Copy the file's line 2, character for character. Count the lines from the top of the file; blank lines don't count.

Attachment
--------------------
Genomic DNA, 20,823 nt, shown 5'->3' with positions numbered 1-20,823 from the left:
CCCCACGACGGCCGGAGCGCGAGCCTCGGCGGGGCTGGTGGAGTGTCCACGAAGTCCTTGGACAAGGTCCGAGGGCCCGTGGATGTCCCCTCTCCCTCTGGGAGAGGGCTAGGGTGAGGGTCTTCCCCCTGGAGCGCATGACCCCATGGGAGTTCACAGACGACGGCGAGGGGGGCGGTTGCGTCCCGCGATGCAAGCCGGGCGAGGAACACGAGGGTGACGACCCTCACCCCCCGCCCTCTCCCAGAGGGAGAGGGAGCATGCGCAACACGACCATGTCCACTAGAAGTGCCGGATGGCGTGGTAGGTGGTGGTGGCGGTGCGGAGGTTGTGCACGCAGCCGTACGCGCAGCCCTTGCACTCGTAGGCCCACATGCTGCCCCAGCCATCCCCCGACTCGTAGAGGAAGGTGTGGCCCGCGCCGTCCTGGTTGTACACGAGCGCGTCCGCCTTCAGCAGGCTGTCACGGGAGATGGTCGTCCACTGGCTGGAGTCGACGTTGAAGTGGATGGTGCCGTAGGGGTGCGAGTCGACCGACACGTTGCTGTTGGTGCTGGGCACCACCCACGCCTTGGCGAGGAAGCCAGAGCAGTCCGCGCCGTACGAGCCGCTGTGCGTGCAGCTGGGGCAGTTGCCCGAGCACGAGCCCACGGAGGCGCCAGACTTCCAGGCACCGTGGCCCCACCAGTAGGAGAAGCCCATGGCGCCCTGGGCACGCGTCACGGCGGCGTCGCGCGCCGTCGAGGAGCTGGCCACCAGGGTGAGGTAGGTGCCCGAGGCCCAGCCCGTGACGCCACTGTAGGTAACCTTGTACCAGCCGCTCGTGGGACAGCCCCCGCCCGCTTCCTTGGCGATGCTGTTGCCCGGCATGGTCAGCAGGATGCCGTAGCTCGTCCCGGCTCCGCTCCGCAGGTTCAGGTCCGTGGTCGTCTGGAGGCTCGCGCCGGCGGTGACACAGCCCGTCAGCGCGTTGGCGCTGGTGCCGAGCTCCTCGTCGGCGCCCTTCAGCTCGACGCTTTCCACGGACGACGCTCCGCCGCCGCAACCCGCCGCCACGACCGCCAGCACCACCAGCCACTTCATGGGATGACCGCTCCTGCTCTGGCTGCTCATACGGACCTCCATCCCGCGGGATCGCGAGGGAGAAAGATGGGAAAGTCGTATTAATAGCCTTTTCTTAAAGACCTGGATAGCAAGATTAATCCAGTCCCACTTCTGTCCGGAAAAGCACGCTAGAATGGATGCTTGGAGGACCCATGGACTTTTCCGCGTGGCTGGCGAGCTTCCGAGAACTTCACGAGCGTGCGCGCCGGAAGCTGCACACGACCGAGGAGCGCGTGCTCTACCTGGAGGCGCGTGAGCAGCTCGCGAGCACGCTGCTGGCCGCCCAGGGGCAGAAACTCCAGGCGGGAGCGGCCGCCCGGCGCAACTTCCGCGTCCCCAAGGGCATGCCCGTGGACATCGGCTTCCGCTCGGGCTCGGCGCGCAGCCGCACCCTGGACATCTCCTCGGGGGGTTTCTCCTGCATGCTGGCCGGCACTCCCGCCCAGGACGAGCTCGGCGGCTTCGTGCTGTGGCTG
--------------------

CCCCACGACGGCCGGAGCGCGAGCCTCGGCGGGGCTGGTGGAGTGTCCACGAAGTCCTTGGACAAGGTCCGAGGGCCCGTGGATGTCCCCTCTCCCTCTGGGAGAGGGCTAGGGTGAGGGTCTTCCCCCTGGAGCGCATGACCCCATGGGAGTTCACAGACGACGGCGAGGGGGGCGGTTGCGTCCCGCGATGCAAGCCGGGCGAGGAACACGAGGGTGACGACCCTCACCCCCCGCCCTCTCCCAGAGGGAGAGGGAGCATGCGCAACACGACCATGTCCACTAGAAGTGCCGGATGGCGTGGTAGGTGGTGGTGGCGGTGCGGAGGTTGTGCACGCAGCCGTACGCGCAGCCCTTGCACTCGTAGGCCCACATGCTGCCCCAGCCATCCCCCGACTCGTAGAGGAAGGTGTGGCCCGCGCCGTCCTGGTTGTACACGAGCGCGTCCGCCTTCAGCAGGCTGTCACGGGAGATGGTCGTCCACTGGCTGGAGTCGACGTTGAAGTGGATGGTGCCGTAGGGGTGCGAGTCGACCGACACGTTGCTGTTGGTGCTGGGCACCACCCACGCCTTGGCGAGGAAGCCAGAGCAGTCCGCGCCGTACGAGCCGCTGTGCGTGCAGCTGGGGCAGTTGCCCGAGCACGAGCCCACGGAGGCGCCAGACTTCCAGGCACCGTGGCCCCACCAGTAGGAGAAGCCCATGGCGCCCTGGGCACGCGTCACGGCGGCGTCGCGCGCCGTCGAGGAGCTGGCCACCAGGGTGAGGTAGGTGCCCGAGGCCCAGCCCGTGACGCCACTGTAGGTAACCTTGTACCAGCCGCTCGTGGGACAGCCCCCGCCCGCTTCCTTGGCGATGCTGTTGCCCGGCATGGTCAGCAGGATGCCGTAGCTCGTCCCGGCTCCGCTCCGCAGGTTCAGGTCCGTGGTCGTCTGGAGGCTCGCGCCGGCGGTGACACAGCCCGTCAGCGCGTTGGCGCTGGTGCCGAGCTCCTCGTCGGCGCCCTTCAGCTCGACGCTTTCCACGGACGACGCTCCGCCGCCGCAACCCGCCGCCACGACCGCCAGCACCACCAGCCACTTCATGGGATGACCGCTCCTGCTCTGGCTGCTCATACGGACCTCCATCCCGCGGGATCGCGAGGGAGAAAGATGGGAAAGTCGTATTAATAGCCTTTTCTTAAAGACCTGGATAGCAAGATTAATCCAGTCCCACTTCTGTCCGGAAAAGCACGCTAGAATGGATGCTTGGAGGACCCATGGACTTTTCCGCGTGGCTGGCGAGCTTCCGAGAACTTCACGAGCGTGCGCGCCGGAAGCTGCACACGACCGAGGAGCGCGTGCTCTACCTGGAGGCGCGTGAGCAGCTCGCGAGCACGCTGCTGGCCGCCCAGGGGCAGAAACTCCAGGCGGGAGCGGCCGCCCGGCGCAACTTCCGCGTCCCCAAGGGCATGCCCGTGGACATCGGCTTCCGCTCGGGCTCGGCGCGCAGCCGCACCCTGGACATCTCCTCGGGGGGTTTCTCCTGCATGCTGGCCGGCACTCCCGCCCAGGACGAGCTCGGCGGCTTCGTGCTGTGGCTG